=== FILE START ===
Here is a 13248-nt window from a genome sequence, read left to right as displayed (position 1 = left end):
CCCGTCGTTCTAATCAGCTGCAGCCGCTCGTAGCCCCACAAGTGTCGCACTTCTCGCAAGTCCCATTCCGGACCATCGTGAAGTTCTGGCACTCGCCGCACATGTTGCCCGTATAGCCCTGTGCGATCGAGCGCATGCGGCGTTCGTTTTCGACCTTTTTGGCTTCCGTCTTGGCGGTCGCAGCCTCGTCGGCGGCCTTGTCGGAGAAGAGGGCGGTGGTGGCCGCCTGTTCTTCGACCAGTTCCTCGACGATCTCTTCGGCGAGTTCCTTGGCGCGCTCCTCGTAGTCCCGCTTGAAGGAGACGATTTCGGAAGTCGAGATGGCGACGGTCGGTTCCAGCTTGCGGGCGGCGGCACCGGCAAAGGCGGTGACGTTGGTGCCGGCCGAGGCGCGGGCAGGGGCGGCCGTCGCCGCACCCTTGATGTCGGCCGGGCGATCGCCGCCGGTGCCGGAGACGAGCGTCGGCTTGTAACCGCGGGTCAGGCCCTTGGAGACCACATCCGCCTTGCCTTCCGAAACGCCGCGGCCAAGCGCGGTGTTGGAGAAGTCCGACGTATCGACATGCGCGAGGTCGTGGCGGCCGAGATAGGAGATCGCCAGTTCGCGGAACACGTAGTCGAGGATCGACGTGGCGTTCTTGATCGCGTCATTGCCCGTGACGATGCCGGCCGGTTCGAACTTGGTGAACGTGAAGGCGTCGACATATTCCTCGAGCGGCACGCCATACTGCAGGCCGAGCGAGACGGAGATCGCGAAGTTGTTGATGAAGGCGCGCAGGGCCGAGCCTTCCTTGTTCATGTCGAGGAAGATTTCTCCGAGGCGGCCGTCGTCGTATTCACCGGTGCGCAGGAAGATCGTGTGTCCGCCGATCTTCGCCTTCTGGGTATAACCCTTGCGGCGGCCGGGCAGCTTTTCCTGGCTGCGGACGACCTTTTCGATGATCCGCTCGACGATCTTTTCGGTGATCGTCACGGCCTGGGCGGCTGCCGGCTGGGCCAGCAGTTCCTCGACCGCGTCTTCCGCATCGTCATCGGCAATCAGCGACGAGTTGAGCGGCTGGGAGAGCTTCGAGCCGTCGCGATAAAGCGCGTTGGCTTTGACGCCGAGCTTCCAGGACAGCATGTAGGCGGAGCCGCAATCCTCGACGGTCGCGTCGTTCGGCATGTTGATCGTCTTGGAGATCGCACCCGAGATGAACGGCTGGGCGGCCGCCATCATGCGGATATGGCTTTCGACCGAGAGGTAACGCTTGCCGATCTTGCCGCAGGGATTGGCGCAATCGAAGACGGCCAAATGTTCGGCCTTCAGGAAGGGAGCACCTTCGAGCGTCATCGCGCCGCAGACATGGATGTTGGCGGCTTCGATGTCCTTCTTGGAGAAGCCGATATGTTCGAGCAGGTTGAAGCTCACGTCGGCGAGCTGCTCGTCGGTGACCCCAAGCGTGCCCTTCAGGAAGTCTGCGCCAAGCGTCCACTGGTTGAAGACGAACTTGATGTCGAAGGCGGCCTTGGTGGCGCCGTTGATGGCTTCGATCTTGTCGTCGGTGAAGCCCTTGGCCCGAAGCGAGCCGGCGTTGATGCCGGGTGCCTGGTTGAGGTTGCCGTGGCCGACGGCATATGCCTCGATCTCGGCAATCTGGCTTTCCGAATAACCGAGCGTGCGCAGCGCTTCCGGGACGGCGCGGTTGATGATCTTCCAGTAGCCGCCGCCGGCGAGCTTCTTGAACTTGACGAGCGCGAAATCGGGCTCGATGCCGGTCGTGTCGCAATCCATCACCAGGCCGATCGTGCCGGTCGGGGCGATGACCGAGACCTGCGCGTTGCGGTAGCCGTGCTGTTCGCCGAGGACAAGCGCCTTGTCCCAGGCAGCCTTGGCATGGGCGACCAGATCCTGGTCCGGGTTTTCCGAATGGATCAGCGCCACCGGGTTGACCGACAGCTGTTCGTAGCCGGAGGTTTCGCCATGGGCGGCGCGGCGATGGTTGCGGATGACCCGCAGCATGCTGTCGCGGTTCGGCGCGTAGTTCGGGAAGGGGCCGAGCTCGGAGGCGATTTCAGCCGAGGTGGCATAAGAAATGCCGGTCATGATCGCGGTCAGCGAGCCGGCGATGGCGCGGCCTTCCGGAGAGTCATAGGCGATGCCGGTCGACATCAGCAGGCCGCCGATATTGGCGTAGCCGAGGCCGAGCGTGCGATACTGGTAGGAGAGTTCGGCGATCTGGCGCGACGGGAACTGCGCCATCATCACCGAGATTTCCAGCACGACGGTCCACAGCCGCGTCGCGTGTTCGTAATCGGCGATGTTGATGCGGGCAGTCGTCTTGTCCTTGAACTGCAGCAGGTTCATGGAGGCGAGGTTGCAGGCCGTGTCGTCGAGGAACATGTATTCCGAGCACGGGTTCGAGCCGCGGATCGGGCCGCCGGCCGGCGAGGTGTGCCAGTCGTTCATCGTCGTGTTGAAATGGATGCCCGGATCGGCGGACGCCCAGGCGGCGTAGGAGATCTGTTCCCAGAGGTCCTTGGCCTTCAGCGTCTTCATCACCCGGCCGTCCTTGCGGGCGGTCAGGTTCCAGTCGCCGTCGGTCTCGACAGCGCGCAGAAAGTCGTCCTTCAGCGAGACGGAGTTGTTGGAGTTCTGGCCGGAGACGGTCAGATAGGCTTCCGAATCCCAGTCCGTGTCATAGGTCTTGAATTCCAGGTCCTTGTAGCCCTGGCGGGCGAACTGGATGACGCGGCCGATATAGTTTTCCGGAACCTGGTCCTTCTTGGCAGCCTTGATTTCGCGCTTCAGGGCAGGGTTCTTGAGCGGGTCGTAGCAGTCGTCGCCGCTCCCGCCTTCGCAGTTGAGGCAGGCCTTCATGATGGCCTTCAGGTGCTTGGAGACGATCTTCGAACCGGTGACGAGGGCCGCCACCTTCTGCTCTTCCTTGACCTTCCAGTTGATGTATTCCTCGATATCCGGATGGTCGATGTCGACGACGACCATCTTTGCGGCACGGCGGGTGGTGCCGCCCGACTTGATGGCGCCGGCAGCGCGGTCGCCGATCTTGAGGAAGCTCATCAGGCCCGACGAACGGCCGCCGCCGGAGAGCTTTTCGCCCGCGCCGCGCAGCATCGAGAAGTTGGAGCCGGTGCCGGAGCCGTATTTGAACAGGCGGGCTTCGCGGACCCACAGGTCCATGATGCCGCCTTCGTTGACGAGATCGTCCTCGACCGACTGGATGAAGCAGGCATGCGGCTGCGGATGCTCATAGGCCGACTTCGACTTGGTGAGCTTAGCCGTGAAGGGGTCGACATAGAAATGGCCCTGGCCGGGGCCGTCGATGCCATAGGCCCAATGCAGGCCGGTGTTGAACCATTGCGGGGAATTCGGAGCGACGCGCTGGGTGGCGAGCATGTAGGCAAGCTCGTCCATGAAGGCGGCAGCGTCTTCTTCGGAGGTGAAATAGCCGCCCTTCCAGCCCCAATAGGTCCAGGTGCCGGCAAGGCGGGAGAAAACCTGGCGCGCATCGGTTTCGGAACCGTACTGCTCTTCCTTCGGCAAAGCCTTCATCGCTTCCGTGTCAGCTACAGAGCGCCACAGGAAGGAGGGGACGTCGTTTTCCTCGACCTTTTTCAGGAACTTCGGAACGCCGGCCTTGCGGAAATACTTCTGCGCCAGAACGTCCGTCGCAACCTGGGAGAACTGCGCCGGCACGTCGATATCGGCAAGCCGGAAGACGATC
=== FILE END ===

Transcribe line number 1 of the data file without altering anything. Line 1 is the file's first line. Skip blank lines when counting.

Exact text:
Here is a 13248-nt window from a genome sequence, read left to right as displayed (position 1 = left end):